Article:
It is as simple as that. Trail running will be demanding on your whole body, not just the legs and you will need to build more muscle to ensure it has the strength to deal with what you throw at it. Some runners worry that building extra muscles will slow them down out there but this is not the case as you`ll discover new strength and you will even feel more determined and confident about your body. No, this does not mean becoming a body-builder. Just build your body to ensure it is durable and can withstand the stress of a rough trail before stepping foot on it. Sure, you probably hate being stuck inside a gym, with no fresh air, not beaches, no trees and trails but you can combine it with the running afterwards to make you an overall better athlete.
When you run you use your whole body (legs, arms, and torso) and this is why you should also train your whole body in the gym. Unlike regular bodybuilders that are looking for some biceps definition, runners should do functional training. This involves compound movements. They will activate more muscle groups and are probably closer to what we do in real life, where isolation movements are becoming increasingly rare.
So train you core, build a stronger back and a stronger abdomen. This will help with posture, essential to keeping free from long term injuries, especially to articulations. Train your arms. Before saying you don`t need to do this just imagine slipping on a trail and what is the first thing you do? Trying to land safely with no injuries and protecting yourself with your hands. Train your legs. This is obvious. You want to build strong muscles that can tackle the difficult terrain you encounter while trail running. Single leg exercises are beneficial to your ability to trail run. So you can include exercises like: single leg lunges, press, lifts and even lateral hops.
Sleeping will improve your awareness
One of the most overlooked steps to stay injury free is sleeping. Many people think that it`s all about running and diet but your body and mind recovers while sleeping. Running and going to the gym to build muscle will get you tired physically and mentally. Your body will tell you sleep is required. So do not buy more energy drinks, more coffee and go to sleep earlier. Prepare your room so you have no distractions while sleeping. Don`t let the TV on and allow your body to repair bones and muscles and restore glycogen.
You may be asking yourself, how does this pertain to trail running in particular? Well, if you aren’t well rested and aware, all the hazards that an outdoors setting can bring to you will be that much more magnified. Your reaction time to certain dangerous situations will be much less efficient than if you were to be well rested. This applies in all cases of running and activity in general, but more so to a rough setting where you will be deep in the elements, without paved roads or a track.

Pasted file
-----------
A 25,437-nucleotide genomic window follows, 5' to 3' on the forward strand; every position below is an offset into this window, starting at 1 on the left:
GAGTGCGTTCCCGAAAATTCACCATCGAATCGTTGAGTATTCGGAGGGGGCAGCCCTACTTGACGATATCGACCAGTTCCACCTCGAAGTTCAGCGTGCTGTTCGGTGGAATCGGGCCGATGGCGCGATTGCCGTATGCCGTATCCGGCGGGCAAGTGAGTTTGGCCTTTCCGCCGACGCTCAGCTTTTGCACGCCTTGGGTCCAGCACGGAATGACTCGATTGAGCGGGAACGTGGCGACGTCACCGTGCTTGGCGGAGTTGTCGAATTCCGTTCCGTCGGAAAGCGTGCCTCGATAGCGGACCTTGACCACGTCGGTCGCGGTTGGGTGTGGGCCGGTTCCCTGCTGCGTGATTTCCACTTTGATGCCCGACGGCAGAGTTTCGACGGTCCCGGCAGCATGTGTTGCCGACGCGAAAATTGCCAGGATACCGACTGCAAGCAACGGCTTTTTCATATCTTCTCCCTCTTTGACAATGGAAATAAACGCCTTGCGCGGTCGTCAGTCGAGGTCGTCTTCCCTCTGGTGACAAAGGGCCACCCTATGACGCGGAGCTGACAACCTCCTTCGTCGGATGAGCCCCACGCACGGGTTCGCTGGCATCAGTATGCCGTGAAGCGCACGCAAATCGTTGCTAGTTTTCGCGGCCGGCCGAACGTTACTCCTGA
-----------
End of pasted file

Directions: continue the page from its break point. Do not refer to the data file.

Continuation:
Look for better shoes
This in an obvious step towards an injury-free life and you should always look for better options. A serious trail runner needs to be informed what is new in terms of shoes because tackling root-infested terrain will demand some quality footwear.
Some of the basic tips for this are to look for shoes that allow good ankle securing and good traction to prevent slippage. You should also consider water-resistant shoes for those cold rainy days on the trail. Some trail running shoes come with extra safe options that will ensure no root or rock will puncture you. You also need to take into account that trail running will expose you to different kinds of weather. So look for options that allow your feet to stay fresh and some options with mesh are recommended here. But also keep in mind that during the winter you need to have shoes that will insulate your feet from the cold.
In conclusion, although these tips seem obvious you need to take care of you whole body to stay away from injuries. Even before you run you should ensure you are well rested, that your sleeping is allowing you to freshly tackle any trails out there. Keeping a log is also beneficial to have a clear perspective on what you have done and under what conditions. This will be a stepping stone for your running performance. Building more muscle will ensure your whole body has proper biomechanics and the strength to deal with the most difficult trails. Finally, looking for better running shoes will get you up to date with the newest technologies manufacturers put out there.
Here are some options for very good, highly durable shoes. Make sure to always consider your footwear when out. You don’t want to miss this crucial step.